Chemo for Lung Cancer Tied to Early Menopause in Young Women

Chemo for Lung Cancer Tied to Early Menopause in Young Women

Chemotherapy as part of lung cancer treatment was associated with early-onset menopause in younger women, researchers reported.

In an analysis of premenopausal women who were diagnosed with lung cancer before the age of 50, 64% of women who received chemotherapy said they began menopause during the year post-diagnosis, according to Elizabeth Cathcart-Rake, MD, of the Mayo Clinic in Rochester, Minnesota, and colleagues.

This was in contrast to the 15% of patients who didn’t undergo any systemic therapy within a year of diagnosis who self-reported early menopause, the researchers wrote in Menopause.

“While prior studies suggest that alkylating agents are responsible for much of the ovarian toxicity experienced by young women with certain cancers, it is clear from these findings and others that nonalkylating agents can also damage ovarian function,” explained Cathcart-Rake’s group.

The study population consisted of 182 premenopausal women with average age of 43 at lung cancer diagnosis; just under half had received systemic chemotherapy in the year after diagnosis.

Most of the women who underwent chemotherapy in the study received platinum chemotherapy agents, including cisplatin and carboplatin. Around two-thirds of these women also received taxane agents including paclitaxel and docetaxel, a third of women received antimetabolite agents (pemetrexed and gemcitabine [Gemzar]), and 29% received a topoisomerase inhibitor, such as etoposide or topotecan. Few women in the study received other chemotherapy agents, such as epothilone or vinorelbine (Navelbine).

Also, 26 patients received targeted therapies, including epidermal growth factor receptor, vascular endothelial growth factor, CD20, anaplastic lymphoma kinase, and human epidermal growth factor inhibitors. The authors’ analysis only included three of these patients, which was a study limitation. Among these three women, two remained perimenopausal throughout the follow-up period, while one patient reported being postmenopausal 2 years after her diagnosis.

“Among women who received chemotherapy, those who were older at diagnosis reported becoming postmenopausal after fewer years than women who were younger at diagnosis,” the authors noted.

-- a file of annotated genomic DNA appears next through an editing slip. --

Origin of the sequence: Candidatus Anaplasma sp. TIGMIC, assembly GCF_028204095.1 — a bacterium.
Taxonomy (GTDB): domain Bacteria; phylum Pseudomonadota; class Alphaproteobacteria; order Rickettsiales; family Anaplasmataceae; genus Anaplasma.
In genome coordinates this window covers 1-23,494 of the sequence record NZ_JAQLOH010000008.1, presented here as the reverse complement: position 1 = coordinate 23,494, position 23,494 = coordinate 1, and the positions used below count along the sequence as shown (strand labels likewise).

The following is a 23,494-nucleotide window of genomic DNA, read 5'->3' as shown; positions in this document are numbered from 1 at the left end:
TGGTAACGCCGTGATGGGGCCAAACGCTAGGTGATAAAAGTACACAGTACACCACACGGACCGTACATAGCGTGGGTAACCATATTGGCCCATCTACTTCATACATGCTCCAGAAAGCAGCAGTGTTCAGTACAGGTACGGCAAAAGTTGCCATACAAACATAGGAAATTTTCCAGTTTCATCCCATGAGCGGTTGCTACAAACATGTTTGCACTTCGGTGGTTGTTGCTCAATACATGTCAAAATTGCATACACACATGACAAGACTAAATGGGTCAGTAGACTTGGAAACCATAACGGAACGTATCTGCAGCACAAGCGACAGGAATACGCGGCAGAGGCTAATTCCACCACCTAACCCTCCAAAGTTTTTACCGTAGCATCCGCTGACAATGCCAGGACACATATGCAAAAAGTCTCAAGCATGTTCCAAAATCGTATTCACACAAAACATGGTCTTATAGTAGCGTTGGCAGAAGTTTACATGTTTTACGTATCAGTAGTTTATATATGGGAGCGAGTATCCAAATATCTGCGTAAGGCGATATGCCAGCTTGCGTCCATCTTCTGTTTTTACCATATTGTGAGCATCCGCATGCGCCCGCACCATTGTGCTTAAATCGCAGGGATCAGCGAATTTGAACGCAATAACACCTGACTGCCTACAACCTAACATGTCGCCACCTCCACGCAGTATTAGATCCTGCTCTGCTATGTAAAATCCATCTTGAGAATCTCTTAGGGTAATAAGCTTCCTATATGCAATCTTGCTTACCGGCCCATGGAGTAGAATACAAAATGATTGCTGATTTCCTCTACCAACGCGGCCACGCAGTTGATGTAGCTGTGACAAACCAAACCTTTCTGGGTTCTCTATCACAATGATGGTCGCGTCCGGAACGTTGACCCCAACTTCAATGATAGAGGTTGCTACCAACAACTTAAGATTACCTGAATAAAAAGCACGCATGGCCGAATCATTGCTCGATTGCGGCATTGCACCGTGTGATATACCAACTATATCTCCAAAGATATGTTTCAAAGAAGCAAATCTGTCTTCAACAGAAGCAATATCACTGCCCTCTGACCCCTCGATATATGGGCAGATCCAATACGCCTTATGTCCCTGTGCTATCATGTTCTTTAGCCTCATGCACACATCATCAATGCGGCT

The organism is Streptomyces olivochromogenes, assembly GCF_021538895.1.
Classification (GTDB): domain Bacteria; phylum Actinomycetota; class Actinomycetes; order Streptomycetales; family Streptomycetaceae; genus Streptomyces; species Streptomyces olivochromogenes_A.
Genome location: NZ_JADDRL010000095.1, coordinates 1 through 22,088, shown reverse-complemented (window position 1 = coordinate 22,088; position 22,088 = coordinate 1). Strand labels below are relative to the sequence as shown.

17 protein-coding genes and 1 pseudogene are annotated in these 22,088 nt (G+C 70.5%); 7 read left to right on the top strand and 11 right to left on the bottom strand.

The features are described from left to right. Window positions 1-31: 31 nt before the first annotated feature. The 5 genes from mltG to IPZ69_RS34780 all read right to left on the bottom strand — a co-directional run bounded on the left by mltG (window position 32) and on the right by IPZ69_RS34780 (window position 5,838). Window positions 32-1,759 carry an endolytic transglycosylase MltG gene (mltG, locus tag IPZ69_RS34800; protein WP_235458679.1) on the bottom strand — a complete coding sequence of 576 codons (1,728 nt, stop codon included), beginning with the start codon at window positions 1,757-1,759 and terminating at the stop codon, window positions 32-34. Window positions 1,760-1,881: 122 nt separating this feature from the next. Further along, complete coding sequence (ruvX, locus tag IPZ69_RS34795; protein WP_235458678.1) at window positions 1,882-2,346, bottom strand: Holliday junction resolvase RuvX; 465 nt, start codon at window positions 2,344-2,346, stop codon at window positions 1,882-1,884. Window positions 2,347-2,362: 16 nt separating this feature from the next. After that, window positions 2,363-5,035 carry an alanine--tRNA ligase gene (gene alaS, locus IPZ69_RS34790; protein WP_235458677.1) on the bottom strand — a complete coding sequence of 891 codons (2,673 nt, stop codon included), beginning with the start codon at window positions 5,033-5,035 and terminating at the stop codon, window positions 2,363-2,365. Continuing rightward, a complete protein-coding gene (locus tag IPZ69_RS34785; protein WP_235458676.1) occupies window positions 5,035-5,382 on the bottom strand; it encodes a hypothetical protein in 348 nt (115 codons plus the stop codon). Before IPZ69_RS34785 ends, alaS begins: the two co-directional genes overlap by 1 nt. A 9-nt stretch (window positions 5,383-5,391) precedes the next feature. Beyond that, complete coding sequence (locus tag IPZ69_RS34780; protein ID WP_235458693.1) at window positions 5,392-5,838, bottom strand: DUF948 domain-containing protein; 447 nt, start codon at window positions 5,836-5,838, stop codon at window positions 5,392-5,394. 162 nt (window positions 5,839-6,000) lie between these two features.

In addition to self-reporting of cancer therapies and menopausal status, other study limitations included the small sample size, which didn’t allow the authors to separately assess the women ages <45. Because of this, the group wrote “conversions from pre to postmenopausal status may concordantly be explained by variables such as time to follow-up, age, and smoking status.”

In a statement, JoAnn Pinkerton, MD, executive director of The North American Menopause Society, praised the study for drawing attention to this relationship, noting that “although more definitive research is needed, premenopausal women who need chemotherapy for lung cancer appear to have a similar risk of amenorrhea, early menopause, and loss of fertility as premenopausal women receiving chemotherapy for breast cancer and lymphoma.”

Pinkerton added that premenopausal women with lung cancer must be educated by their healthcare providers regarding the potential risks of chemotherapy-related amenorrhea, menopause issues — hot flashes, vaginal dryness, and bone loss — and the potential loss of fertility before treatment with chemotherapy is initiated.

The study was supported by the Mayo Foundation funds and the NIH.

Cathcart-Rake disclosed no relevant relationships with industry. Co-authors disclosed relevant relationships with Gynesonics, Bayer, Leverkusen, GlaxoSmithKline, Astellas Pharma, Welltwigs, AbbVie, AstraZeneca, Roche, and Biogen.

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This content was originally published here.

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